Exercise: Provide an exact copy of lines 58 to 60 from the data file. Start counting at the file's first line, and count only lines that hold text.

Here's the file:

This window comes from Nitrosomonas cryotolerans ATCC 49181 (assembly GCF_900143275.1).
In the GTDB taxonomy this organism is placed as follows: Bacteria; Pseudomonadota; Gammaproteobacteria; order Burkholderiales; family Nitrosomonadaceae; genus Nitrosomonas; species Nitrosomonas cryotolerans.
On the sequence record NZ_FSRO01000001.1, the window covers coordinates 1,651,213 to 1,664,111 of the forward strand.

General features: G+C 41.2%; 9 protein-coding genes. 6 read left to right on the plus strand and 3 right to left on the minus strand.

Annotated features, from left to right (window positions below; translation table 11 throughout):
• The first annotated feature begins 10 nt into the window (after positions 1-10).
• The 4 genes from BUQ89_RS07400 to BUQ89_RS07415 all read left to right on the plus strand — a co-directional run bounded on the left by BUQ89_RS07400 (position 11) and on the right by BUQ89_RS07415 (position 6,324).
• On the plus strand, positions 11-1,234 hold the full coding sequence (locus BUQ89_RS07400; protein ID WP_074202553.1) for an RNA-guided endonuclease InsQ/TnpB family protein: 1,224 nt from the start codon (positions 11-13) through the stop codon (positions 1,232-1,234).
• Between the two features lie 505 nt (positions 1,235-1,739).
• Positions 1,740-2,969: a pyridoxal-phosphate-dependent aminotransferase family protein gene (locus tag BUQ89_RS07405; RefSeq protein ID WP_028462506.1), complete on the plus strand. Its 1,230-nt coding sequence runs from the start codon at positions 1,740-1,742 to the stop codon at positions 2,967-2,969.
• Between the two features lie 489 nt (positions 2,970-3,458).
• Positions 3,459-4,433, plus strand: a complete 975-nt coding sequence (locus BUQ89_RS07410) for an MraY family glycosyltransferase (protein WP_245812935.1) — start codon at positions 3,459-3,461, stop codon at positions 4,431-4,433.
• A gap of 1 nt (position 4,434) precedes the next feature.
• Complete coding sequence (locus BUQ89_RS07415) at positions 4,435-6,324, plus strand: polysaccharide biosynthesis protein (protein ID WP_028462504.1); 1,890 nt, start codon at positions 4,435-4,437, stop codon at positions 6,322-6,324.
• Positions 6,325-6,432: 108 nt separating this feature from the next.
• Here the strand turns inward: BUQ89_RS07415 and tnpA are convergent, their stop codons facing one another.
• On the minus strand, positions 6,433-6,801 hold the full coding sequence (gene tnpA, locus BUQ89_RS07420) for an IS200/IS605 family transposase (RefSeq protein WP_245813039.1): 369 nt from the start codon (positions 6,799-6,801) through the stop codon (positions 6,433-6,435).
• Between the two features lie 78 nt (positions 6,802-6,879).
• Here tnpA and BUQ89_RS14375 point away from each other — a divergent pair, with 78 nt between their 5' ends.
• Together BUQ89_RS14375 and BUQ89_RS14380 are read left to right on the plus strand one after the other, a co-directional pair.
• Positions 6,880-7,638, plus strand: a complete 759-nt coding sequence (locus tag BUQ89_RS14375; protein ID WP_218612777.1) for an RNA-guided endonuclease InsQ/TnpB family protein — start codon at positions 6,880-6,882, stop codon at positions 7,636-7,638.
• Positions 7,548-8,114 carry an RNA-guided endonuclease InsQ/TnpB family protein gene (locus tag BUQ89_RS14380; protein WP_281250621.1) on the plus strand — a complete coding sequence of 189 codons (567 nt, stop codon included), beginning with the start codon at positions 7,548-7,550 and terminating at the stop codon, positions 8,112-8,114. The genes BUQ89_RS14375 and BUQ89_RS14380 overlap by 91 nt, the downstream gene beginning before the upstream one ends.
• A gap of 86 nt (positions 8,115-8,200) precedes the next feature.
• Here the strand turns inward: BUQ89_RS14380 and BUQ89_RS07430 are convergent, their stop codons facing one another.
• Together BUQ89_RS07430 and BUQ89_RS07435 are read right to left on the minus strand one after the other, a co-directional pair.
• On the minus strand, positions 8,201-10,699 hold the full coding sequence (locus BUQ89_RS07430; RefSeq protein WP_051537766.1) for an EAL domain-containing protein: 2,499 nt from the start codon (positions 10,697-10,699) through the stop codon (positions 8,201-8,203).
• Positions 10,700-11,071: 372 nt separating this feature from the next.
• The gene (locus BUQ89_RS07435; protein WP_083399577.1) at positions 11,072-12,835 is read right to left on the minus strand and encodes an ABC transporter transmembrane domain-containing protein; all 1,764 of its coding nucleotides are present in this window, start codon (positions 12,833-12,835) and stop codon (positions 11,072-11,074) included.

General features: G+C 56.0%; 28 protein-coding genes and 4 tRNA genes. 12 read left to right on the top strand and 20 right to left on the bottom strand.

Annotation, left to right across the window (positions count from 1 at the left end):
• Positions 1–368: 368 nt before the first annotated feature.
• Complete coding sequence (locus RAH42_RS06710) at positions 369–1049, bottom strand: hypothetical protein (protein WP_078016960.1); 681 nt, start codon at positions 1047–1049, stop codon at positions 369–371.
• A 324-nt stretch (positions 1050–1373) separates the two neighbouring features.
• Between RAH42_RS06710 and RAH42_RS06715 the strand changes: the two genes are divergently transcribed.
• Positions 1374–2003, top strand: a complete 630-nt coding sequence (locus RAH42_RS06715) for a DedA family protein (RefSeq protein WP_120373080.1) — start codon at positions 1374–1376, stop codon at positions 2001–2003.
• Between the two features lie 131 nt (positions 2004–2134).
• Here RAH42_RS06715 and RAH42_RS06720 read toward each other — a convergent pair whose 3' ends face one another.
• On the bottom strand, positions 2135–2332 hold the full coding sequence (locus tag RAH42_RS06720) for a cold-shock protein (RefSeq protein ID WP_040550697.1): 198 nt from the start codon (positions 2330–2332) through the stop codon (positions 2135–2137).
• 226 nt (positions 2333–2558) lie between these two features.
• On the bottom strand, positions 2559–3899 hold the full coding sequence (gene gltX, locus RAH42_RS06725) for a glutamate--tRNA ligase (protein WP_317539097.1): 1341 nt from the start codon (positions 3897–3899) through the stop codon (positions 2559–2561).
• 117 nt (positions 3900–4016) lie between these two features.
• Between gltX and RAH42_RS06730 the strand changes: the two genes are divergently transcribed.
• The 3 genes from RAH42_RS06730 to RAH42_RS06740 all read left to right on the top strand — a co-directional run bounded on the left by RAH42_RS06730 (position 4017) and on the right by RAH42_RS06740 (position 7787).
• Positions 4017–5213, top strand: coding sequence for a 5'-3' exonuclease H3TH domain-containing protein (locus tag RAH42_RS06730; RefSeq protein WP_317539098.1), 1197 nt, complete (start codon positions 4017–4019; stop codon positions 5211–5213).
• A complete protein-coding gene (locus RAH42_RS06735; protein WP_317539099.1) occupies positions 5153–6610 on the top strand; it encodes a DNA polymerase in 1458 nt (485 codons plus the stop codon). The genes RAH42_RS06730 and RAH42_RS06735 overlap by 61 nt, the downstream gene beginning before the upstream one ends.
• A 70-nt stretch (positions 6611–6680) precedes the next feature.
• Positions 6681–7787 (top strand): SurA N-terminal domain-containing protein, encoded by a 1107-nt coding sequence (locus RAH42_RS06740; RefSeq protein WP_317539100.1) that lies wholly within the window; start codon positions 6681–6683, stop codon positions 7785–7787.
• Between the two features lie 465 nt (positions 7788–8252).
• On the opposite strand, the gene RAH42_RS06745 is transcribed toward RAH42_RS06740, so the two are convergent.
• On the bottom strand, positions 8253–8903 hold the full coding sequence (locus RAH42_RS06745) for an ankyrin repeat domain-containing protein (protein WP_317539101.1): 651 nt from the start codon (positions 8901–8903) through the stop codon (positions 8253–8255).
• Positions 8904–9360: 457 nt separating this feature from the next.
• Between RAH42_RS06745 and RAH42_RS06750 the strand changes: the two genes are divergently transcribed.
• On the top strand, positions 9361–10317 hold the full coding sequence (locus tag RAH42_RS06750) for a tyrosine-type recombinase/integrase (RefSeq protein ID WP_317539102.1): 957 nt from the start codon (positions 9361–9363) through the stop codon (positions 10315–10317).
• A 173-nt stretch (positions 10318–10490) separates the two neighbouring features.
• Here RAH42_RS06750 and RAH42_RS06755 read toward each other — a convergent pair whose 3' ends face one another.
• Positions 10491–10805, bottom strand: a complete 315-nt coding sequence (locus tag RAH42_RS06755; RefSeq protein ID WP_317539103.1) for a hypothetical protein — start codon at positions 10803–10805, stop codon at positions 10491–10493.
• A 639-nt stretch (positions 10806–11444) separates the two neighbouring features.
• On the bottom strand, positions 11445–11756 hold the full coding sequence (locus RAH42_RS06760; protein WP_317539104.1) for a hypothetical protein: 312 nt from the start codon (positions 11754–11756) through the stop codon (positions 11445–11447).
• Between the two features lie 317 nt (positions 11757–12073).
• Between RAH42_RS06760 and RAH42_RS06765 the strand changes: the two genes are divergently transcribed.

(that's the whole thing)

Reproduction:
• On the bottom strand, positions 11445–11756 hold the full coding sequence (locus RAH42_RS06760; protein WP_317539104.1) for a hypothetical protein: 312 nt from the start codon (positions 11754–11756) through the stop codon (positions 11445–11447).
• Between the two features lie 317 nt (positions 11757–12073).
• Between RAH42_RS06760 and RAH42_RS06765 the strand changes: the two genes are divergently transcribed.